On the surface, Seattle’s architectural heritage can seem very, very white. But black architects have been contributing to Seattle’s urban fabric for decades.
A bit of history: Benjamin McAdoo founded Seattle’s first black-owned architecture firm in the middle of the last century, and gained renown for everything from churches to educational facilities to private homes. Leon Bridges founded the second in the early 1960s before moving to Baltimore and becoming the first registered black architect in Maryland.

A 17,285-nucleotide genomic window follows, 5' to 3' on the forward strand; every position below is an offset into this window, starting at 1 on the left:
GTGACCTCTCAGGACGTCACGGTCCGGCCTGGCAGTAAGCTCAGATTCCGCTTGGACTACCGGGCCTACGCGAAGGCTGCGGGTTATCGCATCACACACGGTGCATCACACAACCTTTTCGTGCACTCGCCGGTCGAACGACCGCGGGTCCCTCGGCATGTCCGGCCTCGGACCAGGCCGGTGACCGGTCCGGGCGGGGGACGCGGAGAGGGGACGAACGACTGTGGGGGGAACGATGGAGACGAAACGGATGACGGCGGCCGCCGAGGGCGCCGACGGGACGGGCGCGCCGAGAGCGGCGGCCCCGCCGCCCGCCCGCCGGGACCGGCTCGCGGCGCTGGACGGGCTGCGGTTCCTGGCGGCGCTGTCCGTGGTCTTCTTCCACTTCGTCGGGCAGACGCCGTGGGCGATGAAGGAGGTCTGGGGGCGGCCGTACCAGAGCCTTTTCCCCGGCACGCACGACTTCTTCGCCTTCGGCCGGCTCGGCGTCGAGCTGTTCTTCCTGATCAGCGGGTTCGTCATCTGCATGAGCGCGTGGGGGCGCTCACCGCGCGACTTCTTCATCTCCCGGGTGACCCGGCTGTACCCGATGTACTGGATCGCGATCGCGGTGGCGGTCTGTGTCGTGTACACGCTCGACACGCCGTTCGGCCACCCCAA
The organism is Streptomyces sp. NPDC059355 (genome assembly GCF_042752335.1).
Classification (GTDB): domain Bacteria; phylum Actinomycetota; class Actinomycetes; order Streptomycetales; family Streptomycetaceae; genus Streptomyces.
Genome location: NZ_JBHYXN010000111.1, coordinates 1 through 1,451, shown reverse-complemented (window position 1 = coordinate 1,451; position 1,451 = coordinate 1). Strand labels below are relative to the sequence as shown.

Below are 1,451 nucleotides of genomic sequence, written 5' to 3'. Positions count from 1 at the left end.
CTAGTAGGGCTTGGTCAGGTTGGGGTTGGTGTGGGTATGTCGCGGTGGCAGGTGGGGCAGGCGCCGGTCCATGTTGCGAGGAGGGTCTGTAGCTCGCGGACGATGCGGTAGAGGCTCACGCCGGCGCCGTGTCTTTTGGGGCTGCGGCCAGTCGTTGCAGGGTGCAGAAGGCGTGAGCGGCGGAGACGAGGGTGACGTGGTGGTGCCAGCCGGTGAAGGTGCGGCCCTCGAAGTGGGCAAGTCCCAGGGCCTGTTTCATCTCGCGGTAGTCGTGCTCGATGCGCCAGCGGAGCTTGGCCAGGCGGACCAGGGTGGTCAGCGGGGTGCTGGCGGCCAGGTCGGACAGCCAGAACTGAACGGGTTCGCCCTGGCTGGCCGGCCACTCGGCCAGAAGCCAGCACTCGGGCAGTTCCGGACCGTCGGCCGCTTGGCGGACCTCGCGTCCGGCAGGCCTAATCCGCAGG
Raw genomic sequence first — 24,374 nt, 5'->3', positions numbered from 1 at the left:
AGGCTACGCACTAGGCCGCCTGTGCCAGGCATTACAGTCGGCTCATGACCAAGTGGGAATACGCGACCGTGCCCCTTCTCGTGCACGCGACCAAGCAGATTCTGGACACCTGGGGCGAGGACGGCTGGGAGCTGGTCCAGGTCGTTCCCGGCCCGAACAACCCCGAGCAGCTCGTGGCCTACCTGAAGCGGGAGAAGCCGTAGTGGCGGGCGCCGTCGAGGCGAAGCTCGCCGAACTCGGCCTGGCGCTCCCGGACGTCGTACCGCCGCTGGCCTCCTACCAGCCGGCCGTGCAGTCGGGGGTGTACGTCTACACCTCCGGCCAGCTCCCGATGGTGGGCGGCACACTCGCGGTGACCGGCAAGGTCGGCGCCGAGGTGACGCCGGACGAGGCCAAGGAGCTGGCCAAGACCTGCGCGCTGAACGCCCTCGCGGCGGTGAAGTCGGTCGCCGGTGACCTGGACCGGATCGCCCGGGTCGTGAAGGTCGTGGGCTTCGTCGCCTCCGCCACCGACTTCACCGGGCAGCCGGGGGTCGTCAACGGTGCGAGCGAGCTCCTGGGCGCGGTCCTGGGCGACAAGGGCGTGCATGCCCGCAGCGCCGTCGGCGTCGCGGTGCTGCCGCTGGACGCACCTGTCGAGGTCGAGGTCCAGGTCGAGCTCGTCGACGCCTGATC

Of course, many would follow. Mel Streeter had an extremely prestigious career dating back to the 1950s which included having a hand in both Quest and Safeco Field as well as Seatac Airport. Roderick Butler touched homes all across the region with N3 Architects. Many practicing Seattle architects are shaping our area—and the world, depending on the specialty—right this second, including Donald King (whose work is seen throughout the city, thanks to work on Seattle Housing Authority high-rises), Weber Thompson’s Susan Frieson, and DLR Group’s Rico Quirindongo.
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Special thanks to AIA Seattle’s diversity roundtable for guidance.Read More